Statistics show that the success of a state directly correlates with the education of its people. Areas with excellent school systems have lower crime rates across the board, and states with a better-educated citizenry are more likely to attract business and industry.
Unfortunately, you cannot cure the disease by treating the symptoms, and you cannot solve the problems facing our nation without changing our policies toward education.
Our classrooms should be cathedrals, our teachers of the highest caliber and all students should be given every necessary opportunity to ensure that they have the skills to be a productive member of our society.
Unfortunately, that is not always the case.
Nearly half of the schools currently operating in this country were built to educate baby boomers, and the number of students that each school is responsible for educating is expected to grow at least through 2019. In other words, many of the schools that we rely on to educate our children are aging and were not designed for the number of students that we have, but the number of children is expected to increase.
Many students in Alabama and across the nation go to school in buildings that are falling apart, yet state and local expenditures on school construction are deteriorating, and federal school construction has fell to $10 billion per year. That is about half the amount spent before the recession, which was not enough to fix the problem.
According to many experts, it will cost tax payers $300 billion just to bring our schools up to an acceptable level. That does not include the new facilities that will be necessary to meet the needs of our growing school age population.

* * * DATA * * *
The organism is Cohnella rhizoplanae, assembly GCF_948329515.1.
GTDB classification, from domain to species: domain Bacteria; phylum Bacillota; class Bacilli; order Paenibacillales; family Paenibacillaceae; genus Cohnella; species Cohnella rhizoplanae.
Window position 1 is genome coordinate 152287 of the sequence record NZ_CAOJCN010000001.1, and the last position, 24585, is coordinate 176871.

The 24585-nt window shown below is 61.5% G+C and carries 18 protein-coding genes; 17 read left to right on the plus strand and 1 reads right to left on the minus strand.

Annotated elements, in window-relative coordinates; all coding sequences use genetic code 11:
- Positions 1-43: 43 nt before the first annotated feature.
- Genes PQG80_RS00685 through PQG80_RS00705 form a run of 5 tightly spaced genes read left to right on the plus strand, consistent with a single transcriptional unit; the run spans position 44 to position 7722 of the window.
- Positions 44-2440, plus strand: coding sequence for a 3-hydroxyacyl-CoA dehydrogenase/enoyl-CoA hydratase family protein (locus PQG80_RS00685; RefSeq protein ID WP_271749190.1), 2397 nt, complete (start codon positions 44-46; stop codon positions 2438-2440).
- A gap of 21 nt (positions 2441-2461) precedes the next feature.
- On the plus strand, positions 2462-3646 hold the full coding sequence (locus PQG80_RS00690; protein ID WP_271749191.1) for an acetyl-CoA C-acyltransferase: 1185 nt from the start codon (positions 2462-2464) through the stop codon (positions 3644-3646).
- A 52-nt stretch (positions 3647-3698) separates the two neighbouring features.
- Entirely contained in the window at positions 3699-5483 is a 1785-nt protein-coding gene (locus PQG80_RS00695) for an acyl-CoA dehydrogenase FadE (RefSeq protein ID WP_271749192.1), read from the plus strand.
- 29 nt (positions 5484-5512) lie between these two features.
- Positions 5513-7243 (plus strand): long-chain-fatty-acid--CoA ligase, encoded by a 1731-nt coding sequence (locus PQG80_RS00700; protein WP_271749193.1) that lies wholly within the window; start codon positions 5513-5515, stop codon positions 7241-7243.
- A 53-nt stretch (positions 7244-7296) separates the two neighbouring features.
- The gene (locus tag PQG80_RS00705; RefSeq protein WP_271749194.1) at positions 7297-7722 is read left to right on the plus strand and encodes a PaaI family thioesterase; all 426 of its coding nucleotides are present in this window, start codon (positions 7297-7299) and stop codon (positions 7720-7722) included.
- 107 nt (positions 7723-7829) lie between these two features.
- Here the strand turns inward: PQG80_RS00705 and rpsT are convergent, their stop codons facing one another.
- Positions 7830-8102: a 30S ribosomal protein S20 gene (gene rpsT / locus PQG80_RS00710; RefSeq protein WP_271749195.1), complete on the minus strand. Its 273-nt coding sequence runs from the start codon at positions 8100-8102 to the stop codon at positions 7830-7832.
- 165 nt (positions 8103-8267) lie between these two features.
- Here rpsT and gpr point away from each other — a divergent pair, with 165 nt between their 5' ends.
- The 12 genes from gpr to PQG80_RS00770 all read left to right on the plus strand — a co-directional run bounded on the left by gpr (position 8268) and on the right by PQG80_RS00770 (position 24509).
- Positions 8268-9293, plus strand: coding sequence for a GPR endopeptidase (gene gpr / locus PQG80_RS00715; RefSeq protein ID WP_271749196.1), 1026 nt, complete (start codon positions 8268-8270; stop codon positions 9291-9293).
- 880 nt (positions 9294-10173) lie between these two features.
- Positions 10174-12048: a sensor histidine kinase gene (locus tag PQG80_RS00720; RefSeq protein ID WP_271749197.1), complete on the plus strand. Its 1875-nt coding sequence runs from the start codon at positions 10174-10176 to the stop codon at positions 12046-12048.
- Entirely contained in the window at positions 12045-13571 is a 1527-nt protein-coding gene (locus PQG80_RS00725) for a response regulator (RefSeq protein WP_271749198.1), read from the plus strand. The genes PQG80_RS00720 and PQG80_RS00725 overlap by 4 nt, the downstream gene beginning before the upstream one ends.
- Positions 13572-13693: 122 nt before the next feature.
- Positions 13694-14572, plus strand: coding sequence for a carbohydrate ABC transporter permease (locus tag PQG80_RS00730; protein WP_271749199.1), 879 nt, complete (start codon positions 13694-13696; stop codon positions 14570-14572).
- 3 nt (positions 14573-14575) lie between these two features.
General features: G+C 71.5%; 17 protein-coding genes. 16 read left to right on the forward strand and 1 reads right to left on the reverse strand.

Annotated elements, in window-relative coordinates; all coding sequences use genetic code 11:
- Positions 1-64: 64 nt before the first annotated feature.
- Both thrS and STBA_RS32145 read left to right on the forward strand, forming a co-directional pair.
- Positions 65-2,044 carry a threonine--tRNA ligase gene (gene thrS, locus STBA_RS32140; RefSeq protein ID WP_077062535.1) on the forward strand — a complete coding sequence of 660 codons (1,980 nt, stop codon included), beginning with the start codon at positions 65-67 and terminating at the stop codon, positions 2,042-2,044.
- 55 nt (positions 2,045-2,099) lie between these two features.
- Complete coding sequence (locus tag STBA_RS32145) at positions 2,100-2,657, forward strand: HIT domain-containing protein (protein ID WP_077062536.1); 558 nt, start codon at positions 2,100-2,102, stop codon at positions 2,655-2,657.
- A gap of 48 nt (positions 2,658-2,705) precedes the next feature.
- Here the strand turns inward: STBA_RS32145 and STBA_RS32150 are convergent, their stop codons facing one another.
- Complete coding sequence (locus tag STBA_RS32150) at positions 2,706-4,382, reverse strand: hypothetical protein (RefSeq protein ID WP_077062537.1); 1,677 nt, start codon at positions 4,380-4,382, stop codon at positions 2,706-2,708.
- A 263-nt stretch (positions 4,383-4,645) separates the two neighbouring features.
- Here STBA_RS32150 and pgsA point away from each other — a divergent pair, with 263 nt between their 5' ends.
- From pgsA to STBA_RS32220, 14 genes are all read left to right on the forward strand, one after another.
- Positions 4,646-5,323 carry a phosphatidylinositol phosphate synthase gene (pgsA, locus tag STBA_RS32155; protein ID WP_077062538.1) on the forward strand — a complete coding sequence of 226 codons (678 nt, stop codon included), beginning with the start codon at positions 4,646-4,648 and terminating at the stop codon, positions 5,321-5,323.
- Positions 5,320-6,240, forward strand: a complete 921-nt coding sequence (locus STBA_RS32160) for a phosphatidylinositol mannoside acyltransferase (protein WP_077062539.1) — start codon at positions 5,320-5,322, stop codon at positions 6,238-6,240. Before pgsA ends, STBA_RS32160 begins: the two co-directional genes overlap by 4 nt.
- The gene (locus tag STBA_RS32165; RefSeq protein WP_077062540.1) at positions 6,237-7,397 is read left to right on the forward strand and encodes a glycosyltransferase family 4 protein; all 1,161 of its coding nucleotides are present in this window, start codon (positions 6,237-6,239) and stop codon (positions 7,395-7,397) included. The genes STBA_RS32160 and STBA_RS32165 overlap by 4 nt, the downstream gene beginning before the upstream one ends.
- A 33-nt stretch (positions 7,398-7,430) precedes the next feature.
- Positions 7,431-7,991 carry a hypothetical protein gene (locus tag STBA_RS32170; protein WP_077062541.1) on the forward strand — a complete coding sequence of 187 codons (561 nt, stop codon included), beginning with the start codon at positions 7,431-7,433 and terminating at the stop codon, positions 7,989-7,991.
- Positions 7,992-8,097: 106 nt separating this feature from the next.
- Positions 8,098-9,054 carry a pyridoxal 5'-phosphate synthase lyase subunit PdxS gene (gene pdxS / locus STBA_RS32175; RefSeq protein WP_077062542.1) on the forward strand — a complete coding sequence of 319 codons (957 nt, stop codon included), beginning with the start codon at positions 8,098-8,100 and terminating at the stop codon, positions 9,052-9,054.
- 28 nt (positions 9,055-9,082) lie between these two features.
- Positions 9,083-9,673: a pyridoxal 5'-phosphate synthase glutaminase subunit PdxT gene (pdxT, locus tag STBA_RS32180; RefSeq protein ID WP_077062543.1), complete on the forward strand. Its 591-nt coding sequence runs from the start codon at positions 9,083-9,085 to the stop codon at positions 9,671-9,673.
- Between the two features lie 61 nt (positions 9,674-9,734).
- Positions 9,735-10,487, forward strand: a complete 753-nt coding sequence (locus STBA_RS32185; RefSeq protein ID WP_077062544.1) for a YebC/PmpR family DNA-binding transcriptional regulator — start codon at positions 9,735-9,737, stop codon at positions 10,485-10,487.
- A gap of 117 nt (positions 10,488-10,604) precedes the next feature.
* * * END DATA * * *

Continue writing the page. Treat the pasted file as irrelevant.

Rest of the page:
My plan for the economy would generate $65 billion per year, for the next ten years, to repair our current schools and build new schools before falling back to $30 billion a year for maintenance and to provide for future growth.
The word technology is defined as the machinery and equipment developed from the application of scientific knowledge, especially in industry. The purpose of our schools is to teach our children to be successful in the future, but it is very hard to train our children in the technology of the future, using the technology of the past.
Students are working on computers that in many cases are more than 10 years old, and there are too many schools that do not have effective wireless access.
How many American businesses could effectively operate in the modern era without computers and wireless internet access? Can our children learn the mastery of the most simple business tools without access and training? Can our children be as successful without these skills?
The answer is no, and that is why my plan calls for an investment of $25 billion a year over the next 10 years, before falling to $15 billion to maintain that new technology and purchase of additional technology as our school age population expands.
Now, Republicans like to holler that throwing money at it will not solve the problem, but there is a difference between throwing money at something and making sound investments in the infrastructure of our education system and the future of our children.
Republicans like to say that we just can’t afford it, but that is just not the case.
We are currently spending $15 billion per year on school infrastructure and technology, that money would remain, which leaves $75 billion.
The $65 billion in new construction contracts would create more than 400,000 new jobs in the construction and construction supply industries, those workers would then pay about $7 billion in taxes. That leaves $68 billion.
The rest could be paid for by changing our tax code to prevent offshore profit shifting, which allows multi-billion dollar companies like GE, Boeing and others to avoid paying any U.S. taxes. Currently many of these companies are not only paying no taxes, they are getting refunds. This needs to end, and education is the best place to invest the new revenue.
It is our obligation to provide our children with a first rate education and rebuilding school infrastructure is a necessary step in ensuring that we meet that duty. We must take every necessary step to ensure the future educational success of our children because the future of our children is the future of our nation.
Eleven part series on my 9-point economic plan:
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